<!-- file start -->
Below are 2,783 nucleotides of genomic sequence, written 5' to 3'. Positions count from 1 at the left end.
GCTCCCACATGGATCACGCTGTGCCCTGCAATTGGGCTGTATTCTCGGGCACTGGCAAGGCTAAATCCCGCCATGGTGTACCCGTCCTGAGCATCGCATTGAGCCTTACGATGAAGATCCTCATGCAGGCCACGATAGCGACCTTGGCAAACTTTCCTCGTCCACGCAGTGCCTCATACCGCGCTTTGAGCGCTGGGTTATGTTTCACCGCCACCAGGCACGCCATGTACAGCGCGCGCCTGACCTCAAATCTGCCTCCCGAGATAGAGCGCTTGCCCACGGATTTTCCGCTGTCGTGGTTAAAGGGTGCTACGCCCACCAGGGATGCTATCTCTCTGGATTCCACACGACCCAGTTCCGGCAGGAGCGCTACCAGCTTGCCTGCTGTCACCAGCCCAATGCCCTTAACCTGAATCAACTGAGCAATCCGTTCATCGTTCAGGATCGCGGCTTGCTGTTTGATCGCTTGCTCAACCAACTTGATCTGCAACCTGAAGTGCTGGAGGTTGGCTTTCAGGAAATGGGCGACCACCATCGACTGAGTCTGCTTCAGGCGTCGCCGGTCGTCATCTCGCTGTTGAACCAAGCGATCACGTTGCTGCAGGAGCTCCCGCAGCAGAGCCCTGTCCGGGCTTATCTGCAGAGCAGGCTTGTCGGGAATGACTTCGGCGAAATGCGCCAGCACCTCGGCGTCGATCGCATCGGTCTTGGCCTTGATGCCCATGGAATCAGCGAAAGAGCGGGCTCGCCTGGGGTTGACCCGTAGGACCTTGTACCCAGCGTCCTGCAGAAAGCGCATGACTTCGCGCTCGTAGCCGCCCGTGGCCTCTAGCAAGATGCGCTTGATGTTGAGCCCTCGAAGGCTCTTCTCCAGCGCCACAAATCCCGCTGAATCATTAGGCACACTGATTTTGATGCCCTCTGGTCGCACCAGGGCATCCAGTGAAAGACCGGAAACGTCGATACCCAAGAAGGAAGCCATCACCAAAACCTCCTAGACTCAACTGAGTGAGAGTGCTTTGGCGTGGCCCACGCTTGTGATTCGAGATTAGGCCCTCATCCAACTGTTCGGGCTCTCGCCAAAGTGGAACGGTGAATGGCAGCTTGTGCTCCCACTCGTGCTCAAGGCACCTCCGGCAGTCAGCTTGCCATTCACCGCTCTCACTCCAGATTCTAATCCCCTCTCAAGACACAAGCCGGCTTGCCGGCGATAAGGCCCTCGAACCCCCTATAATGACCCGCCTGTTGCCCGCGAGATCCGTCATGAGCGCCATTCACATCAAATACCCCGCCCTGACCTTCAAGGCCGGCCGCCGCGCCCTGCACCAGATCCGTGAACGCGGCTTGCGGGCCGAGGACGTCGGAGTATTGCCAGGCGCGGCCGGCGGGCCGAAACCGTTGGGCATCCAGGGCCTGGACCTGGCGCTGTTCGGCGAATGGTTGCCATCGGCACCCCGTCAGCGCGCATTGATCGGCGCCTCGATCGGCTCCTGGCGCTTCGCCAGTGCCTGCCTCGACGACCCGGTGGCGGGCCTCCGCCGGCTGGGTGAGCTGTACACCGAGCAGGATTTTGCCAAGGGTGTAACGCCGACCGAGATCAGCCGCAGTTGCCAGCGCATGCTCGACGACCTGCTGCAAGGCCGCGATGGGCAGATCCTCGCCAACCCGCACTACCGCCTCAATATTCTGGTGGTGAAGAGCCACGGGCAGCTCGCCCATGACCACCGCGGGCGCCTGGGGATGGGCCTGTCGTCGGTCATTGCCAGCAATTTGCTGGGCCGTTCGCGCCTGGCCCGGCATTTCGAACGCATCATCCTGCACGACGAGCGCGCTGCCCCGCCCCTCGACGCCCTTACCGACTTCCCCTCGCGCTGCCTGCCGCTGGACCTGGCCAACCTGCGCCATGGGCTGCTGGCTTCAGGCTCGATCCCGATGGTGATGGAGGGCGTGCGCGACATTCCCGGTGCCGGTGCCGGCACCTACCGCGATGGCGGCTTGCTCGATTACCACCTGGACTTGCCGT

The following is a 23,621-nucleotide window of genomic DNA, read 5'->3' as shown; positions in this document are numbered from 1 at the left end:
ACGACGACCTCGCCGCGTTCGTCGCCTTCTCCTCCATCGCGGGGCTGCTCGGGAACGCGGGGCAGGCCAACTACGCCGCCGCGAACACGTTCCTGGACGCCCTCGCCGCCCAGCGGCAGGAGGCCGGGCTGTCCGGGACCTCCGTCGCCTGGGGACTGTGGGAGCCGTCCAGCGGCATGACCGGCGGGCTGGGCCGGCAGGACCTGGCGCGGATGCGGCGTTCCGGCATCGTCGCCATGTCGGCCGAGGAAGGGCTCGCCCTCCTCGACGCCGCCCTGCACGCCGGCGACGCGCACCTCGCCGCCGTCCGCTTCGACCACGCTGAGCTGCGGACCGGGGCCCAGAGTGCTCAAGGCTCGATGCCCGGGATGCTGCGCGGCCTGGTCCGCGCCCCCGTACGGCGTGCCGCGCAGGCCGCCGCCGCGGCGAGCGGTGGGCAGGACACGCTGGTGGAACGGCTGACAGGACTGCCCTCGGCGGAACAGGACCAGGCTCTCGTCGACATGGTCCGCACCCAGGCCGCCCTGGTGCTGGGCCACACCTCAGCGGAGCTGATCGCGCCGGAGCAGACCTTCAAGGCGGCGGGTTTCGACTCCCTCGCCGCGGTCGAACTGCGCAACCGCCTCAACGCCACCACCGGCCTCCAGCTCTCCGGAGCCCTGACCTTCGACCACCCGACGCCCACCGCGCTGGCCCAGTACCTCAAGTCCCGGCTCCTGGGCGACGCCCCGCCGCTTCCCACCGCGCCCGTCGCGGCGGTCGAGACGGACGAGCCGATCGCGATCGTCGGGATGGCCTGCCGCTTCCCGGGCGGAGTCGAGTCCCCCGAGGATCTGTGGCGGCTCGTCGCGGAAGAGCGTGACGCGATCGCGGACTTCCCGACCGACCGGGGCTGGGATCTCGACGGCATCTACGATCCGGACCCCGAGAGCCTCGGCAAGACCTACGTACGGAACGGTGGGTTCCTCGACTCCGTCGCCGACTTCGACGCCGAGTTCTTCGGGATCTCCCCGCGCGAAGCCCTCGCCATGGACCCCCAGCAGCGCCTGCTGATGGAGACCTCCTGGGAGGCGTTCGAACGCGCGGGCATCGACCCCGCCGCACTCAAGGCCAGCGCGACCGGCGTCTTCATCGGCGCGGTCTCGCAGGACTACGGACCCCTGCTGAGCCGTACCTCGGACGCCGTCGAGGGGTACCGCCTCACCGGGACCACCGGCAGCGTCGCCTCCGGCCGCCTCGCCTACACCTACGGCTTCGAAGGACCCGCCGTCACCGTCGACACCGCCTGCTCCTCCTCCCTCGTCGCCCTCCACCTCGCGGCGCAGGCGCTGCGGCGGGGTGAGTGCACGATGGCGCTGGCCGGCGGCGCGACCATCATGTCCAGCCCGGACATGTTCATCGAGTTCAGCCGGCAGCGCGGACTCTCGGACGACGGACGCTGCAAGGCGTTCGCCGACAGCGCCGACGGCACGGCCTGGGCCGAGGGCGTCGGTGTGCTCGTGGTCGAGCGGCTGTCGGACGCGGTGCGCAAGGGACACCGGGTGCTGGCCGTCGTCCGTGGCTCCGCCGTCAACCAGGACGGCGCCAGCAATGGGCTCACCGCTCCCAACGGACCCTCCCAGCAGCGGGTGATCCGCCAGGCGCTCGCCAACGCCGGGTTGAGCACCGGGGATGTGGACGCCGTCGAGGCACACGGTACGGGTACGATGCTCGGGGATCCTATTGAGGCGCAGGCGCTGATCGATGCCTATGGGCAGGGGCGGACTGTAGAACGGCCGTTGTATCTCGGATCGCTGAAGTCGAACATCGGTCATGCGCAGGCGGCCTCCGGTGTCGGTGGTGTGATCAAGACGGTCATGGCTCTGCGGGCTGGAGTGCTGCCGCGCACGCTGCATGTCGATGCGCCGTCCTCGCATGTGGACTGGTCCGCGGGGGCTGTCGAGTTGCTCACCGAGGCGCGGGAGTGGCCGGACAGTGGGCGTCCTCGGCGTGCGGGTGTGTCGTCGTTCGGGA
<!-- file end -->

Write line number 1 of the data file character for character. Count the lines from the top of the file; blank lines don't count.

Below are 2,783 nucleotides of genomic sequence, written 5' to 3'. Positions count from 1 at the left end.